Tips to Learn Spanish  How Spanish developed  Spanish at first developed as a language from the dialect of Vulgar Latin Thats the reason why Spanish español is really called Castilian or castellano in the language itself in Spain Argentina and many other states). In the journey from veni vidi vici to vine vi vencí mingled with an entire slew of other languages and cultures and Spanish blended giving it some quite distinctive characteristics and vocabulary.  Probably the most known of these…

Tips to Learn Spanish How Spanish developed Spanish at first developed as a language from the dialect of Vulgar Latin Thats the reason why Spanish español is really called Castilian or castellano in the language itself in Spain Argentina and many other states). In the journey from veni vidi vici to vine vi vencí mingled with an entire slew of other languages and cultures and Spanish blended giving it some quite distinctive characteristics and vocabulary. Probably the most known of these…

"It was there at Antioch that the believers were first called Christians." Acts 11:26  There are several schools of thought about how and why the first believers were called Christians. Some scholars think the term "Christian" was derogatory, as the Tacitus writes, "the vulgar called them Christians". Then there are teachers who believe the ones who followed the new way were called "Christians" by God Himself. "Were called" which is two words in English is only one word in Greek, which means…

"It was there at Antioch that the believers were first called Christians." Acts 11:26 There are several schools of thought about how and why the first believers were called Christians. Some scholars think the term "Christian" was derogatory, as the Tacitus writes, "the vulgar called them Christians". Then there are teachers who believe the ones who followed the new way were called "Christians" by God Himself. "Were called" which is two words in English is only one word in Greek, which means…

J'en ai marre. J'en ai assez. Je n'en peux plus. Je suis fatigué. J'en ai ma claque. J'en ai plein le dos. J'en ai ras le bol. (familier) J'en ai ras le cul. (vulgaire)

J'en ai marre. J'en ai assez. Je n'en peux plus. Je suis fatigué. J'en ai ma claque. J'en ai plein le dos. J'en ai ras le bol. (familier) J'en ai ras le cul. (vulgaire)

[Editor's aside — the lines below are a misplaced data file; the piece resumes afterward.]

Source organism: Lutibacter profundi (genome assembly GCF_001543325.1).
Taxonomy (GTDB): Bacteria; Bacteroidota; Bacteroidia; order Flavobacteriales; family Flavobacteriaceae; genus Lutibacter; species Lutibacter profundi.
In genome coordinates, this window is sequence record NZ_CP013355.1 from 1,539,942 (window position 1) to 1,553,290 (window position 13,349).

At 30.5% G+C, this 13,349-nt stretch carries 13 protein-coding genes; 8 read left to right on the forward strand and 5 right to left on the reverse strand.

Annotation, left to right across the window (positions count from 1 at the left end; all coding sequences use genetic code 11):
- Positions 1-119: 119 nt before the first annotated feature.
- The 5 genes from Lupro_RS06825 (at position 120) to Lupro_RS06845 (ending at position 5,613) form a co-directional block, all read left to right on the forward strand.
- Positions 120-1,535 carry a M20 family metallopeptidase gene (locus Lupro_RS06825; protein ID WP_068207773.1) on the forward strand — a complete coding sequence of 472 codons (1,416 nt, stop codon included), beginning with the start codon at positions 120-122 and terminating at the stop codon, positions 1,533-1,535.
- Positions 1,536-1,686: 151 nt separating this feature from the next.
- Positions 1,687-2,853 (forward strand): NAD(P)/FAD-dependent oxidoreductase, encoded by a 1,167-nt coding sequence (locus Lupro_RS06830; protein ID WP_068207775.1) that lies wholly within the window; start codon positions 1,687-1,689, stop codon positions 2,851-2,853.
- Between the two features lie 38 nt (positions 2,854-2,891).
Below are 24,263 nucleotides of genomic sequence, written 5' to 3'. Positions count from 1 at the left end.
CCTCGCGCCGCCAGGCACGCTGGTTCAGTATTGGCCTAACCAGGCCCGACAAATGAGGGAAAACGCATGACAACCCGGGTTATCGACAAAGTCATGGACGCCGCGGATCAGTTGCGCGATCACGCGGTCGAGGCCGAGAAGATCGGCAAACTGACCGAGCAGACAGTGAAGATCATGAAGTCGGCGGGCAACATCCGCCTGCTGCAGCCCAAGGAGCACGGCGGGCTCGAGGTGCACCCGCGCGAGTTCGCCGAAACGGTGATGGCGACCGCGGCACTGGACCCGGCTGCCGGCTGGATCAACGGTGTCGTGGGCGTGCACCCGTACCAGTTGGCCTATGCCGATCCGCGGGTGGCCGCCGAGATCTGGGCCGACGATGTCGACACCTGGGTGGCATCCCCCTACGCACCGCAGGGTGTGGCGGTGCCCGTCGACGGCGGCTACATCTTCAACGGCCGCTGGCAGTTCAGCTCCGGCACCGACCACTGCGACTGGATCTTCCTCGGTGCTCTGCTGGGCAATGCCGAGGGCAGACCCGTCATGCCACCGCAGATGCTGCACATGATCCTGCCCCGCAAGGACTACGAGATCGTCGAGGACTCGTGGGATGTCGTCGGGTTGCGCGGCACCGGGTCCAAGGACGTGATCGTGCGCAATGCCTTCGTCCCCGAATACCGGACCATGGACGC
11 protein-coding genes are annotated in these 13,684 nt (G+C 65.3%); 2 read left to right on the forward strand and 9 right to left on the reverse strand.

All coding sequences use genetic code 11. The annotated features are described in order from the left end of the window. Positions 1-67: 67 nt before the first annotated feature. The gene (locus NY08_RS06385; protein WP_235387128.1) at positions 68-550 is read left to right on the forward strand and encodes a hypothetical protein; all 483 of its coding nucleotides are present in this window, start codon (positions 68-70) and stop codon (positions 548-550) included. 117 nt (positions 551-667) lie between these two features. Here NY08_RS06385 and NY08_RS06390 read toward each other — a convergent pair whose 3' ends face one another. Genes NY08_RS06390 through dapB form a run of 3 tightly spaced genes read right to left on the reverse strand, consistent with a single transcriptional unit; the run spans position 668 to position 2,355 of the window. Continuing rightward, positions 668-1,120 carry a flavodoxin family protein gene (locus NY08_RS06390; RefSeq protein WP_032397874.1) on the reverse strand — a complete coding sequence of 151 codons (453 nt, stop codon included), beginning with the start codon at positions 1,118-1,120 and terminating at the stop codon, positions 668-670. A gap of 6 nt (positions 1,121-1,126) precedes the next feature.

Get a copy of French Slang essentials here: https://store.talkinfrench.com/product/french-slang-essential/

Get a copy of French Slang essentials here: https://store.talkinfrench.com/product/french-slang-essential/

Incredible:A lot of europeans countries have got king or queen like 1000 years ago

Incredible:A lot of europeans countries have got king or queen like 1000 years ago

Le plan "o" serait l'idéal.... mais surtout évitons un vulgaire plan avec la 17ème lettre...

Le plan "o" serait l'idéal.... mais surtout évitons un vulgaire plan avec la 17ème lettre...

Do you know this French expression? Appeler un chat un chat ... #learnfrench

Do you know this French expression? Appeler un chat un chat ... #learnfrench

Literal meaning: To lose one's latin.

Literal meaning: To lose one's latin.

bosser - to work | Get a copy of French Slang essentials here: https://store.talkinfrench.com/product/french-slang-essential/

bosser - to work | Get a copy of French Slang essentials here: https://store.talkinfrench.com/product/french-slang-essential/

Esquire (abrégé en Esq.) est un terme d'origine britannique (lui-même dérivé du moyen français esquier, de l'ancien français escuyer, du latin vulgaire scutarius, « porteur de bouclier »). Il s'agit d'un titre de respect non officiel, sans signification conventionnelle, utilisé pour dénoter un certain statut social. Jusqu'au début du XXe siècle, il s'appliquait aux membres de la gentry (la bonne société anglaise) qui ne possédaient aucun titre de rang supérieur. [...] [R-B]

Esquire (abrégé en Esq.) est un terme d'origine britannique (lui-même dérivé du moyen français esquier, de l'ancien français escuyer, du latin vulgaire scutarius, « porteur de bouclier »). Il s'agit d'un titre de respect non officiel, sans signification conventionnelle, utilisé pour dénoter un certain statut social. Jusqu'au début du XXe siècle, il s'appliquait aux membres de la gentry (la bonne société anglaise) qui ne possédaient aucun titre de rang supérieur. [...] [R-B]

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